Fact Check: Poland Did NOT Annex Ukraine Via Tax Office Data Contract

Fact Check

  • by: Lead Stories Staffer
Fact Check: Poland Did NOT Annex Ukraine Via Tax Office Data Contract Extrapolation

Is it true that at the beginning of June 2022 Poland annexed Ukraine? No that's not true. Such posts on social networks began to appear after the publication of a press release from the Russian Foreign Intelligence Service, in which the alleged state contract for the construction in Poland of a backup data processing center of the Ukrainian tax service was interpreted as an annexation and transfer of sovereignty. The Foreign Intelligence Service is roughly equivalent to the U.S. CIA. The annexation claim is based on a misrepresentation of terminology and is not true. Moreover, there is no mention of the annexation of Ukraine by Poland in open sources.

Allegations that Poland is annexing Ukraine originated on social media on June 9, 2022. A duplicate post appeared June 10, 2022, in Russian, with comments from the poster in both Chinese and English, saying:

Poland took over Ukrainian tax data, and Ukraine ended up as a bargaining chip between Poland and Russia

This is what the post looked like:

Zhang.JPG

(Source: Facebook screenshot June 16, 2022 03:02:39 UTC)

Other entries repeating this phrase verbatim in Russian can be seen here, here, here and here.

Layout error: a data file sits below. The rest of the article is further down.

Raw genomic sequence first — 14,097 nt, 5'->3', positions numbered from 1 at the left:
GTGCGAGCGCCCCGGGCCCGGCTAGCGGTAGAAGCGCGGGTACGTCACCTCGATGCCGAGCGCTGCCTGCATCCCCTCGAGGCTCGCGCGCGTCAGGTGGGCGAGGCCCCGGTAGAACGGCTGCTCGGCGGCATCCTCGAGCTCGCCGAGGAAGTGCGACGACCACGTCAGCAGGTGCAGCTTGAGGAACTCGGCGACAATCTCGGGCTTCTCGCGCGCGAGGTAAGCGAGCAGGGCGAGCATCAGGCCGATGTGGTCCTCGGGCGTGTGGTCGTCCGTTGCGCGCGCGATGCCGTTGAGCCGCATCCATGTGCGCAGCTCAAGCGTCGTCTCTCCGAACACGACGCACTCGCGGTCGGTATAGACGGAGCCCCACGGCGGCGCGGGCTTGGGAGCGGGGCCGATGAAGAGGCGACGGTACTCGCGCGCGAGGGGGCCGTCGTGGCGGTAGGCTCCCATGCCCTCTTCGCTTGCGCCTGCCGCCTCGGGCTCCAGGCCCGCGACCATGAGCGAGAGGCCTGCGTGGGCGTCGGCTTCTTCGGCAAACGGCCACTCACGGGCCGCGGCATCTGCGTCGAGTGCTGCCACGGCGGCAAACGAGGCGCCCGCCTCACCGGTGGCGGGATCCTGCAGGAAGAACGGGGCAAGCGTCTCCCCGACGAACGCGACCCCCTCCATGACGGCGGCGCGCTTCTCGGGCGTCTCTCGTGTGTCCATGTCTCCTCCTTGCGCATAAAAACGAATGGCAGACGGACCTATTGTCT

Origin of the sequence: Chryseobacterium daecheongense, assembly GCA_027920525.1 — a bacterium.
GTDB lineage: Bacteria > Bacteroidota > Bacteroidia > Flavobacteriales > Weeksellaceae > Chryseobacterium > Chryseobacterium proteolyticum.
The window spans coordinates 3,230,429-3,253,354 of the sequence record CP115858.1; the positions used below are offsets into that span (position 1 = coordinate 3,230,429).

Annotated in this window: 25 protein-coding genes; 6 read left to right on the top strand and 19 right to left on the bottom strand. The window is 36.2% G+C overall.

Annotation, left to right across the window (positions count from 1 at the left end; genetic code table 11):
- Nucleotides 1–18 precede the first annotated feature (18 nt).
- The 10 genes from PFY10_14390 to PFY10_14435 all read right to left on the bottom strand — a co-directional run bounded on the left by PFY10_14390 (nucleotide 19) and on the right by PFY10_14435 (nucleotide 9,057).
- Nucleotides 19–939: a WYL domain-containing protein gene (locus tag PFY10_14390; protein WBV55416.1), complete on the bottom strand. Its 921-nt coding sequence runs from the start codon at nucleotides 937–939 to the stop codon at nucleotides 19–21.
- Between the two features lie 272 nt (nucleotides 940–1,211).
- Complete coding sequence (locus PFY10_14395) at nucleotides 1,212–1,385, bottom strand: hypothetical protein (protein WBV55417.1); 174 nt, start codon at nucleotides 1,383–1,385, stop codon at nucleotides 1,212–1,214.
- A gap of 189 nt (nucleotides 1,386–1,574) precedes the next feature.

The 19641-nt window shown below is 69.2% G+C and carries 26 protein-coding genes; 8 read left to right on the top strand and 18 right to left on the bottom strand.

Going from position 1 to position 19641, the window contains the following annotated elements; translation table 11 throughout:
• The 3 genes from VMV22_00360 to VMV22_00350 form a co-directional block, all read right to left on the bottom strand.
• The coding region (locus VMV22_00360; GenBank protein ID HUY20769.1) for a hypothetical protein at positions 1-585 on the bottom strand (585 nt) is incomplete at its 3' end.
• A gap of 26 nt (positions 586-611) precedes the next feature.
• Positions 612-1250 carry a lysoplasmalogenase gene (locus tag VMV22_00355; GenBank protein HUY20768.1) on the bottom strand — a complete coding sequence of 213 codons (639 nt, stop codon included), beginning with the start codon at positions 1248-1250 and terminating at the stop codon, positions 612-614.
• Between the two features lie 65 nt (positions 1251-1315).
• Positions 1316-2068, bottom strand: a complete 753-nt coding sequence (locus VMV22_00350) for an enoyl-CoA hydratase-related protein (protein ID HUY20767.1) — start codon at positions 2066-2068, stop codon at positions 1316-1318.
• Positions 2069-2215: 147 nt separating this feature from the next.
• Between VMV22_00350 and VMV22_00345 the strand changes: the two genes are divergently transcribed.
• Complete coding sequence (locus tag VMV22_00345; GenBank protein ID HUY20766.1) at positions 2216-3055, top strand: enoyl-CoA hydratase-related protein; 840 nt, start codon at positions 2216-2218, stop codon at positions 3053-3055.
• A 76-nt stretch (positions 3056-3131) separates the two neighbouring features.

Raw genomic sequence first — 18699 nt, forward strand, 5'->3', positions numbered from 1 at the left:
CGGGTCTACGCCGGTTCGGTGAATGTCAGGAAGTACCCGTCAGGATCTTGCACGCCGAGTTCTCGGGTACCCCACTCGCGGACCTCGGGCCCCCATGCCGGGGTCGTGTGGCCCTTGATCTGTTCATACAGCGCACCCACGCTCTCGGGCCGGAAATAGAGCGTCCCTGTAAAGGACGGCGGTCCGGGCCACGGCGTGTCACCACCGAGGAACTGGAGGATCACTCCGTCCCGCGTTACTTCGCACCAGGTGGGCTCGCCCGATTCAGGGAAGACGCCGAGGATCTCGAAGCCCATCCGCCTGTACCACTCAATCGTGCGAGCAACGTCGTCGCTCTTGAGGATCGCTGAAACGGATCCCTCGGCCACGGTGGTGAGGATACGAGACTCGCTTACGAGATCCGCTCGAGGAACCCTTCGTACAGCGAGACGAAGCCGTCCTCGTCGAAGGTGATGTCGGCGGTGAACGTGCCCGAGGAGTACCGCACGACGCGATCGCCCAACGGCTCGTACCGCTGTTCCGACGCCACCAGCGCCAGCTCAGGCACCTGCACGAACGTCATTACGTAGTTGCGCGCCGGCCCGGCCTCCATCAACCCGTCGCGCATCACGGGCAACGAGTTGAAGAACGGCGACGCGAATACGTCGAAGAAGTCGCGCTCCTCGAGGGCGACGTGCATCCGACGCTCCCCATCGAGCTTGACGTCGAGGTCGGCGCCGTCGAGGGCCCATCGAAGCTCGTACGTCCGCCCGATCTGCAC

All these social media posts copy the title of the Russian Foreign Intelligence Service (SVR) press release that was published on the same day, June 9, 2022. The first paragraph of this text referred to an earlier statement by the Foreign Intelligence Service about the desire of Poland to retake "historical possessions," which Lead Stories already debunked. But the second paragraph contained a new statement (translated by Lead Stories' Russia Desk):

Warsaw is strongly pushing the regime of V. Zelensky to transfer to it de facto control over the most important state functions and institutions. With the consent of Kyiv, the Poles are currently, in particular, hosting a backup data processing center of the State Tax Service of Ukraine (GNSU). It was brought to the attention of the Ukrainian leadership that this allegedly would increase the efficiency of the said department .

Here's what that press release looked like:

Tax Service 2.png

(Source: svr.gov.ru screenshot June 10, 2022 19:59:32 UTC)

The Foreign Intelligence Service press release claimed that the "transfer of sovereignty" was taking place because the Ukrainian tax service's back-up data center would be operated by the Polish company Siltec, which the Foreign Intelligence Service claimed was "affiliated with local intelligence agencies."

Although the company's website does say that there are European intelligence agencies among its clients, it acts as an executor of government contracts related to the storage and protection of digital information. It is standard practice in many countries for ministries and government agencies to build their own information systems, but to announce competition among private companies for these tasks.

Even before the start of the current Russian offensive, Ukraine was systematically subjected to hacker attacks on the information systems of banks and government agencies, and therefore, in the first days of a full-scale war in 2022, official Kyiv announced that such data would be transferred to servers in safer places. However, Poland was not mentioned in these reports. At the time of writing, there was no information in open sources confirming that the Ukrainian or Polish governments approved or signed a contract with the Polish firm Siltec.